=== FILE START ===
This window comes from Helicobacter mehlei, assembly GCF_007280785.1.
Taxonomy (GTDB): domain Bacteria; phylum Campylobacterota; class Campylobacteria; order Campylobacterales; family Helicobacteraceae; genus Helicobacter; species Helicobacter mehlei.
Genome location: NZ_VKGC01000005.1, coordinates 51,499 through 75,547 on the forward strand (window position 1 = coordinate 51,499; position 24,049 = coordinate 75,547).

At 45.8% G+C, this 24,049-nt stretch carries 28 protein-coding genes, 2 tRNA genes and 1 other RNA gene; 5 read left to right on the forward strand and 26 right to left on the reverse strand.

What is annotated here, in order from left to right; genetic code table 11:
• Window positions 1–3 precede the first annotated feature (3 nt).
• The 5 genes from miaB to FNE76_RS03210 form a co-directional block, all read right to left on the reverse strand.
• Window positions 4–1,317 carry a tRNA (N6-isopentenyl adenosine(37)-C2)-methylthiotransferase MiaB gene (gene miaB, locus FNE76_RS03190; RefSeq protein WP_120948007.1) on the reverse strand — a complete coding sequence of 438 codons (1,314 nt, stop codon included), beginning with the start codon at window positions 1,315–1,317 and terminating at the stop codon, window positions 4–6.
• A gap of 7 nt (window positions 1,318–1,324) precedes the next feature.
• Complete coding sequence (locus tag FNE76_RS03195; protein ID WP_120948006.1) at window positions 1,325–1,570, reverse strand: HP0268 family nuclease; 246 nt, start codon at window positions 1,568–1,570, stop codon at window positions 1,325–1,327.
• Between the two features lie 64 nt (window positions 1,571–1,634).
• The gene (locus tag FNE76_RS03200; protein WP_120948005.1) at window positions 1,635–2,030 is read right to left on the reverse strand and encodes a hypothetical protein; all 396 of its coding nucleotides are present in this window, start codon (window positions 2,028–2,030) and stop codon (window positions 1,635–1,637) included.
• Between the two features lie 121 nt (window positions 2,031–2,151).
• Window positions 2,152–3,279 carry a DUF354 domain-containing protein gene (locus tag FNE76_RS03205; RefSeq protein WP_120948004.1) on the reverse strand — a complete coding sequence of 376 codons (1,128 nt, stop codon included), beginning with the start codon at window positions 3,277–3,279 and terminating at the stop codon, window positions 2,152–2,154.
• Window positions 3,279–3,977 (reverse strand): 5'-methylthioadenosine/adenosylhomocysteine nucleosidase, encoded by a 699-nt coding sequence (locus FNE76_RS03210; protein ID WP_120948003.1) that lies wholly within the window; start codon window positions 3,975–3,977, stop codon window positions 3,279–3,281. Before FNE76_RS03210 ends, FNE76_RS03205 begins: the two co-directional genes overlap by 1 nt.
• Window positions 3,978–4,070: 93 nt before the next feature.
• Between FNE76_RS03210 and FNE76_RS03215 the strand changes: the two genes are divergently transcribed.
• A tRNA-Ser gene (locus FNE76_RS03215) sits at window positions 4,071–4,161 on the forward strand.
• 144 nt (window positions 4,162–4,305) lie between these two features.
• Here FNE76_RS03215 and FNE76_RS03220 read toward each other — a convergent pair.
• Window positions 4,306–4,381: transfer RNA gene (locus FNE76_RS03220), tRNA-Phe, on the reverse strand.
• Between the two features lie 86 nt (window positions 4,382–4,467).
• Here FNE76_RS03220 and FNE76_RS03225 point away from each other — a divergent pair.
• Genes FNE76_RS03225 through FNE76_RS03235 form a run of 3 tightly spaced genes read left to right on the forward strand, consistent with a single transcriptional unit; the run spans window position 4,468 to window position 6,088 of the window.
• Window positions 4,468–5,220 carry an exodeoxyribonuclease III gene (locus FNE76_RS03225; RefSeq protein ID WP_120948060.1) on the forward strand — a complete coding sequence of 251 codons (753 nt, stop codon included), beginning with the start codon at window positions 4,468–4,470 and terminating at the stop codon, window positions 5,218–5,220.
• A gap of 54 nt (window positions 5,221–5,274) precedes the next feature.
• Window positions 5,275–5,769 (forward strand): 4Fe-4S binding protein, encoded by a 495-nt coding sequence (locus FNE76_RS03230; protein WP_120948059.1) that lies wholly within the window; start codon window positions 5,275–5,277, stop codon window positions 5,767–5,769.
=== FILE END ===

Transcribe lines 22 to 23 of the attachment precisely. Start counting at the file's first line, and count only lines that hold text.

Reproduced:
• Between the two features lie 86 nt (window positions 4,382–4,467).
• Here FNE76_RS03220 and FNE76_RS03225 point away from each other — a divergent pair.